In a unanimous vote, the Senate Finance Committee today voted to advance a MACo Legislative Initiative bill that will help to close Maryland’s persistent digital divide.
SB 824 – Economic Development – Broadband Providers – Joint Trenching and Fee (Building Out Broadband Act of 2021) is a 2021 MACo Legislative Initiative that would help close the digital divide by enhancing incentives and orchestrating opportunities for broadband deployment across the state.
Weaknesses in current broadband internet service occur in every jurisdiction, due to both geography and demography – too many Marylanders have been left on the wrong side of the “digital divide.” The COVID-19 pandemic has underscored the importance of broadband connectivity across the state. Students have transitioned to online learning, many professionals have shifted to telework, and applying for unemployment or small business assistance programs often requires access to the internet. Affordable high-speed internet is an essential component of a county’s economic development, while lack of reliable broadband is a major barrier to socioeconomic opportunity, health, education, and quality of life.
From MACo’s testimony:
The pandemic has laid bare the urgent need to fully close the digital divide in rural and underserved areas of the state. Access to stable, reliable, and affordable high-speed internet is an essential component of a county’s economic development and the socio-economic advancements of its residents. Residents benefit from increased economic growth, improved labor market access and outcomes, access to better health care, enhanced civic participation, enriched education opportunities, improved quality of life, and overall competitive and vibrant communities.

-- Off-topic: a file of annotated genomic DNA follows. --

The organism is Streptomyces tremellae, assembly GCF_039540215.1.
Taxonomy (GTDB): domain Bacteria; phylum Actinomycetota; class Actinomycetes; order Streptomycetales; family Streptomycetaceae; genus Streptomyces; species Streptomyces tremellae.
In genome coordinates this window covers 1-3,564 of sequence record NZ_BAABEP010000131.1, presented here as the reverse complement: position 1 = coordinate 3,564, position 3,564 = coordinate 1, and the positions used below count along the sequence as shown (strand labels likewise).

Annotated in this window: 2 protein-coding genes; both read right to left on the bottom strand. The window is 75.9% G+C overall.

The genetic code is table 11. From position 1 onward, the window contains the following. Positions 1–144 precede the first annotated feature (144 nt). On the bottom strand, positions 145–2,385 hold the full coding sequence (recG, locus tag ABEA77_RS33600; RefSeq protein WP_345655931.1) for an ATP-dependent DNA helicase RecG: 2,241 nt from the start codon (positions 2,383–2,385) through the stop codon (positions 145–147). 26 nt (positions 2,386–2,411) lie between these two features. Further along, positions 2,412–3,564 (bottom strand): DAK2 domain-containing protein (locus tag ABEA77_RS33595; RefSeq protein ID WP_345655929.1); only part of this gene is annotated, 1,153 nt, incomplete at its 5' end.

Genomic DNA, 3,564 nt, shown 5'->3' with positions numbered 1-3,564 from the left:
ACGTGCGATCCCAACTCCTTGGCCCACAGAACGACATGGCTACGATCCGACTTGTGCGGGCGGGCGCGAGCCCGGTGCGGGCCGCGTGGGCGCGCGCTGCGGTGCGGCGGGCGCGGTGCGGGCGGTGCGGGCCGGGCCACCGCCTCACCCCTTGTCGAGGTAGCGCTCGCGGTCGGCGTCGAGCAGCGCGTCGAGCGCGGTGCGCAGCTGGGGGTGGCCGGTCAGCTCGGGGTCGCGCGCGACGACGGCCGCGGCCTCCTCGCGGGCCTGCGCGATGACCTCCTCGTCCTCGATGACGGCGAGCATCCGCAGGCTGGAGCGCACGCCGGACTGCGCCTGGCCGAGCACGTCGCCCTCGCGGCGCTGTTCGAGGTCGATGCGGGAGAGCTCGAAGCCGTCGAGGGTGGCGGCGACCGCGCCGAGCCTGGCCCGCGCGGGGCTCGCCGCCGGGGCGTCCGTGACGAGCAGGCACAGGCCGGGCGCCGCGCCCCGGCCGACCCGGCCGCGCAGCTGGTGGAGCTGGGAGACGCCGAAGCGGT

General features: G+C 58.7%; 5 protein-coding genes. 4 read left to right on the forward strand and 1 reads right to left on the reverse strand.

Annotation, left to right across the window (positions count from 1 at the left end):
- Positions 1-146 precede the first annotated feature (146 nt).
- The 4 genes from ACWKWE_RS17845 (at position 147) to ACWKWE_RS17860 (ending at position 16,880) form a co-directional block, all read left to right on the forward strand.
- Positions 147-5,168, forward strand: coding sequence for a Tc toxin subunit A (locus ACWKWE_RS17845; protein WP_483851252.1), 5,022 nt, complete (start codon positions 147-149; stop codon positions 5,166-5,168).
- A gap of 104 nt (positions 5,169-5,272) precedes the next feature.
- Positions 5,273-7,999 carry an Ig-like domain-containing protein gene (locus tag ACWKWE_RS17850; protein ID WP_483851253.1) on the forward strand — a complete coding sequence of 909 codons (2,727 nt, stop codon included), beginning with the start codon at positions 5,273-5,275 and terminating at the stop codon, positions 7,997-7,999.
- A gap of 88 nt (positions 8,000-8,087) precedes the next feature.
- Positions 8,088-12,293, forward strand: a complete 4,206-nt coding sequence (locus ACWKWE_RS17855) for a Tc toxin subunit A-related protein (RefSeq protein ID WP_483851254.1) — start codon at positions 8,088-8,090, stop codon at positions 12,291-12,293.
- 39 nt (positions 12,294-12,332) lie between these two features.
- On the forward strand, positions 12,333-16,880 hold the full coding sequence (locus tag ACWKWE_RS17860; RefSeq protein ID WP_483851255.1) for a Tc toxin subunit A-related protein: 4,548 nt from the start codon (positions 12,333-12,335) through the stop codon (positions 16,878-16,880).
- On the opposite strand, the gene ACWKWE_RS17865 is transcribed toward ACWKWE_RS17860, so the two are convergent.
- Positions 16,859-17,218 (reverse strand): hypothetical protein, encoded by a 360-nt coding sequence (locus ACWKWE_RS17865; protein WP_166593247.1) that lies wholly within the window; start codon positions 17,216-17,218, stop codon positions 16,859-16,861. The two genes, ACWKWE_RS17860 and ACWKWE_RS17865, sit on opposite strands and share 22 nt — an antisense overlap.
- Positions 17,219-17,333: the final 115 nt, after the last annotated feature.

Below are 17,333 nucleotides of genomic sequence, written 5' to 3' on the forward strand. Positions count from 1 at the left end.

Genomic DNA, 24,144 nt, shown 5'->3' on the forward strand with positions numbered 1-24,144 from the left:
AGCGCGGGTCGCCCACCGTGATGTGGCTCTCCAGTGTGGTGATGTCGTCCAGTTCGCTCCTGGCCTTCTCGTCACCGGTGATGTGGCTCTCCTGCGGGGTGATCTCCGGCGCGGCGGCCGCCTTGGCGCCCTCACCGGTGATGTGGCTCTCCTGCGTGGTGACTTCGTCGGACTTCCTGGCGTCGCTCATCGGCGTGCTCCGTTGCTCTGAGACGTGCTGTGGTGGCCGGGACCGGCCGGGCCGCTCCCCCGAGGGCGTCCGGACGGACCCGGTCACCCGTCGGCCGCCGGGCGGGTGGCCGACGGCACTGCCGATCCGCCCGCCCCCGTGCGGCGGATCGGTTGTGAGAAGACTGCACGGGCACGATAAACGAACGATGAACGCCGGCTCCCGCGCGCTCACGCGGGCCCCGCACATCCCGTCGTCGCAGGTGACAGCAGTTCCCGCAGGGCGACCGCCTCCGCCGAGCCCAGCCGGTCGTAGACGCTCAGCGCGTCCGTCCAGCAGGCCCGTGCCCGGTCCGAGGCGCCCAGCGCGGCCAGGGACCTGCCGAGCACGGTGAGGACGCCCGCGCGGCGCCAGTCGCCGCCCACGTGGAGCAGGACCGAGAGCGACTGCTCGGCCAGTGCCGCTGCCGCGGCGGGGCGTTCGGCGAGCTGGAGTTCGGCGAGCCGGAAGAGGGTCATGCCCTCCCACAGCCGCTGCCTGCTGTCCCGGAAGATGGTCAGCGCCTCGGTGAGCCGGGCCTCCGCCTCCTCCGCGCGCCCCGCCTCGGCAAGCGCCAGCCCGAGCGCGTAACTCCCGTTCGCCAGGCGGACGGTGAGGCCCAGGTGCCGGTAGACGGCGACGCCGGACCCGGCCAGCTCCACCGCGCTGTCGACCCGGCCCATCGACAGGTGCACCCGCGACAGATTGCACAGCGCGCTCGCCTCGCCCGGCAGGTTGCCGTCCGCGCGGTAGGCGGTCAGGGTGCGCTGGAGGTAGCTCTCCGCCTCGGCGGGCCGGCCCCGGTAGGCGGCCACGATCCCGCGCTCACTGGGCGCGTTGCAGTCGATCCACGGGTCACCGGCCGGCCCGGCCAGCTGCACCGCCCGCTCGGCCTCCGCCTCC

SB 824 establishes a statewide “dig once” policy to encourage underground fiber deployment in conjunction with road construction projects. This joint trenching program will provide telecommunication companies a more efficient and expedient process for broadband deployment. The bill also authorizes local governments to adopt local policies to accelerate the deployment of high-speed internet to rural and underserved areas, and expresses the intent of the General Assembly that future federal funding decisions prioritize expanding broadband service.
The Abell Foundation’s “Disconnected in Maryland” report, from this year, shows that more than 500,000 Maryland households do not currently subscribe to wireline broadband services. MACo and county government stand ready to work with state policy makers to bridge the divide and provide residents the access they need and deserve.
The bill is expected to be heard on the Senate floor this week.
The House crossfile, HB 1328, was heard in Economic Matters on March 4 and is awaiting a Committee vote.
MACo advocates for prioritizing funding to build out broadband access in Maryland, enhancing incentives and orchestrating opportunities for broadband deployment, and leveraging existing resources and infrastructure for broader use.
Stay tuned to Conduit Street for the latest.